What is overtraining? In the scientific literature, overtraining is referred to as overreaching, under-recovery, etc. If you’re the type that needs a specific definition then consider overtraining any increase in volume and/or intensity of exercise training resulting in short & long-term performance decrements. Overtraining results in fatigue, due in part to a lack of proper rest and recovery. (Sports Med, 1997). Quite frankly, the condition of being overtrained/under-recovered can get ridiculously complicated and way too esoteric in description when referencing specific affects within the neuroendocrine system based on the type of training i.e. endurance vs. resistance and the neuroendocrine response…blah blah blah.
So, to keep it simple for you, we at Uncommon Athlete have by and large assumed the responsibility for keeping our members a safe distance from becoming overtrained by programming not only the day-to-day efforts but also by “dialing down” periodically, the intensity of some of our UA programming. We at Uncommon Athlete are in essence protecting you from yourself! If you’re a consistent UAer then the plan works perfect. Better adherence equals greater results in the aggregate. Ultimately, life IS an aggregate event. Rest/Recovery is too often an under-appreciated variable in getting more out of your uncommon efforts and thus more out of life.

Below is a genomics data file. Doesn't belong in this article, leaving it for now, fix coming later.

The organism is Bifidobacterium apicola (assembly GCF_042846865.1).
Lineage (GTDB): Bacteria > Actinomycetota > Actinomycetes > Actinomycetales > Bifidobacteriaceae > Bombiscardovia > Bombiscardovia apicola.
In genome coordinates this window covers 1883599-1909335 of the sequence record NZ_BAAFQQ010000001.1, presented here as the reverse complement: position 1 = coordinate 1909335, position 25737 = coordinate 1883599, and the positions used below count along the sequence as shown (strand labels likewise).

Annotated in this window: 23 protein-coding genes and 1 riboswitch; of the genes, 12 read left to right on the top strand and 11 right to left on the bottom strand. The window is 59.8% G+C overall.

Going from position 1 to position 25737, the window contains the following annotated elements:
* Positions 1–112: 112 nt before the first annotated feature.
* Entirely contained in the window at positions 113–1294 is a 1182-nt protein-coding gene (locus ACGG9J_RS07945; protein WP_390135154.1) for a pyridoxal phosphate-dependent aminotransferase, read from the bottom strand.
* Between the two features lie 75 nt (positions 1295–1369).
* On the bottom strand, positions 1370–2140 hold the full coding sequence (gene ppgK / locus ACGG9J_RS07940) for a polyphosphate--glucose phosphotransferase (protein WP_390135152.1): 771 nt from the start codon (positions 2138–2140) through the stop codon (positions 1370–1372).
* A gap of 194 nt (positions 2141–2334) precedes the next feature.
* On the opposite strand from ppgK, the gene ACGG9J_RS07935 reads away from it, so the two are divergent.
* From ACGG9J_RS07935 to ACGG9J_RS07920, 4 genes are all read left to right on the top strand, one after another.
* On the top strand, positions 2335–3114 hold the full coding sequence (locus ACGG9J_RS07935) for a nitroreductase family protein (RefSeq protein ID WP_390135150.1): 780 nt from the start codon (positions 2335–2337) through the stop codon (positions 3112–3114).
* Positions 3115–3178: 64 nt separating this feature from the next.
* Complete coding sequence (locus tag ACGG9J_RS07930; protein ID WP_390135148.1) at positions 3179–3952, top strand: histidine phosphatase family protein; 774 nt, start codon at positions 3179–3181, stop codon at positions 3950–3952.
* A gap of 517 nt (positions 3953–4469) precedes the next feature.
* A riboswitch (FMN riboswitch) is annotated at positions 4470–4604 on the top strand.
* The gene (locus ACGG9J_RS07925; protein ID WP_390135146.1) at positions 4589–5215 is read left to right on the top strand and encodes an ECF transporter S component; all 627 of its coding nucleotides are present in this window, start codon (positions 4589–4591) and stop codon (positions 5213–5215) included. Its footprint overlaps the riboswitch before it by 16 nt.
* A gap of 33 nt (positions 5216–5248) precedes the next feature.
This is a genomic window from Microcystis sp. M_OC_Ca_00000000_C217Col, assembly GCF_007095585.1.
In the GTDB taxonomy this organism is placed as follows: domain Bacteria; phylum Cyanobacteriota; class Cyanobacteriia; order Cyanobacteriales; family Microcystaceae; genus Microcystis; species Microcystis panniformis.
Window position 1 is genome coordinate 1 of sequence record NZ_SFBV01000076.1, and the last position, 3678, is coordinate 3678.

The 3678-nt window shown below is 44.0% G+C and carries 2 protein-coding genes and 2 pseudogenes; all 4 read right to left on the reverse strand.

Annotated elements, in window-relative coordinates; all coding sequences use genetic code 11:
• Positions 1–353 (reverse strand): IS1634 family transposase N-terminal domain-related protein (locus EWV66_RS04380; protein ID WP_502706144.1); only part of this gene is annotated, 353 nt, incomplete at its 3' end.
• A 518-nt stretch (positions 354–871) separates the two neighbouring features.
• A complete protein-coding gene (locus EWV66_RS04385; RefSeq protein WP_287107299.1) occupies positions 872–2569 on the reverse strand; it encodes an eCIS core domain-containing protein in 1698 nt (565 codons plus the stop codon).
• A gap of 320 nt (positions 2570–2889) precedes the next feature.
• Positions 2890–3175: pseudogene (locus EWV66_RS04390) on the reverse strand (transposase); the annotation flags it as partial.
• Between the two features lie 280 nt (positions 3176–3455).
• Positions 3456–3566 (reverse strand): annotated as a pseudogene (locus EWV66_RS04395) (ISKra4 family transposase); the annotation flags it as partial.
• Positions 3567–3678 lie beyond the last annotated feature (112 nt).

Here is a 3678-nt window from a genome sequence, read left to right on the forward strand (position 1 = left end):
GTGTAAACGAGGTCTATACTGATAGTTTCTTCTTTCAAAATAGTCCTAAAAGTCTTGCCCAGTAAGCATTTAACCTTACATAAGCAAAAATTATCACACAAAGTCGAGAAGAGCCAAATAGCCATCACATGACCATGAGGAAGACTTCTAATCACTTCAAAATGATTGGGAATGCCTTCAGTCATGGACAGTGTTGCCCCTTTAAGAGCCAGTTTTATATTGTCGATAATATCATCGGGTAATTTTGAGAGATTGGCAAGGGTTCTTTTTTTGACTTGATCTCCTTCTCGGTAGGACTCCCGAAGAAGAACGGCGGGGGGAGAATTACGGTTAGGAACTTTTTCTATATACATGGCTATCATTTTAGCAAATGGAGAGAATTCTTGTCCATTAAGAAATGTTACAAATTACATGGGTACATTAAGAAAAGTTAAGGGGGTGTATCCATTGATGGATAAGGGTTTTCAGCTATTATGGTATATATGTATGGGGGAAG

“You cannot be common, the common man goes nowhere; you have to be uncommon.” – Herb Brooks
Fitness on the Go- Tips for Travelers